City, Firefighters Can't Agree On Wages
KARLAYNE R. PARKER kparker@tampatrib.com
Published: Oct 4, 2003




UNION OFFICIALS WANT TO PROTECT SENIORITY

PLANT CITY - The city's 2003-04 fiscal year began Wednesday, and Plant City firefighters are working without a new contract.

The union and city officials are at odds over one issue: pay.

The union wants to ensure anyone who gets a pay raise or a promotion isn't paid more than another firefighter with the same rank but more experience, said Sanders Bush, director of human resources for Plant City.

The union offered a plan that would give firefighters with more seniority a pay raise to keep them ahead of those with less experience.

City officials didn't approve, Bush said.

Instead, the city wants to give the firefighters with less experience, but who have gotten a promotion, less money so as not to surpass a senior firefighter in pay.

Bush said union representatives, including firefighter and union President David Jackson and paid negotiator David Kinsey, didn't agree.

``It's just one item, and it seems the kind of issue that could be resolved, but I'm not sure exactly how,'' Bush said. ``It's something we can talk about.''

No new talks have been scheduled, Bush said.

So far, the city has offered a 7.6 percent increase to the firefighters, which includes a 5.1 percent pay adjustment increase recommended by a salary study done by the city this year. The study, which compared Plant City salaries to those offered by other governments in the area, showed that many Plant City employees are underpaid.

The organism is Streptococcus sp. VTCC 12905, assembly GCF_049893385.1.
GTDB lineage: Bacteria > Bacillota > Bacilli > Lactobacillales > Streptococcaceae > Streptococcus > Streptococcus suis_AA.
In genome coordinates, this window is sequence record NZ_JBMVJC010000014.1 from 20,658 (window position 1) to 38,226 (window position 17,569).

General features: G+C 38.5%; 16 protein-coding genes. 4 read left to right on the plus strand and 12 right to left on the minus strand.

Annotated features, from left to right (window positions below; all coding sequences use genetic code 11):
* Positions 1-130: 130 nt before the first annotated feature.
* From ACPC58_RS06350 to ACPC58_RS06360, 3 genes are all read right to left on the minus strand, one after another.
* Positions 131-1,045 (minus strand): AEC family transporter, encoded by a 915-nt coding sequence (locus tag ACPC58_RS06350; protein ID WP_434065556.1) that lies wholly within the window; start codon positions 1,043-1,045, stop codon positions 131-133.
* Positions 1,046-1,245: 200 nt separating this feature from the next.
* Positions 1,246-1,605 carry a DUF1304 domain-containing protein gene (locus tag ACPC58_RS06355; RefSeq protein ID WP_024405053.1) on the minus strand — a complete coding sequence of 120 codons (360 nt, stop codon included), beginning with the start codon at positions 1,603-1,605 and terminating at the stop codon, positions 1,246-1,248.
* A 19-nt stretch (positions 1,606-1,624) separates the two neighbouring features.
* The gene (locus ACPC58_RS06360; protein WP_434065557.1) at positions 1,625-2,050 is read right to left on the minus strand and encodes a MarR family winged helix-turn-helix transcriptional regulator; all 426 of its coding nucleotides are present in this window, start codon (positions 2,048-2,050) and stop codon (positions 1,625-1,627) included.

The increase for the firefighters also includes an additional 2.5 percent general increase, which all city employees are eligible for.

Firefighters have had other proposals shot down during negotiations.

The city would not approve adding short pants as an acceptable uniform during warm weather; allowing vacation pay to be counted as straight time; and a pay step plan that would have built-in raises in addition to annual raises all other city employees receive.

The city and the union did come to terms on one issue: giving a firefighter an 8 percent increase when working out of classification.

Firefighters are sometimes asked to work out of classification when there aren't enough firefighters on a particular day. Union officials wanted the pay increase to take effect immediately during that shift.

City officials instead agreed that the firefighter would have to work 12 hours in the higher rank before receiving an 8 percent increase in pay. That's 3 percent more than in the current contract.

When the two sides reach an agreement, here is how the pay increases will change:

The pay range for a firefighter-emergency technician will go from $25,445 - $38,960 to $26,609 - $39,913.

The pay scale for a fire inspector will go from $28,119 - $43,033 to $28,738 - $43,107.

The union represents 28 firefighters.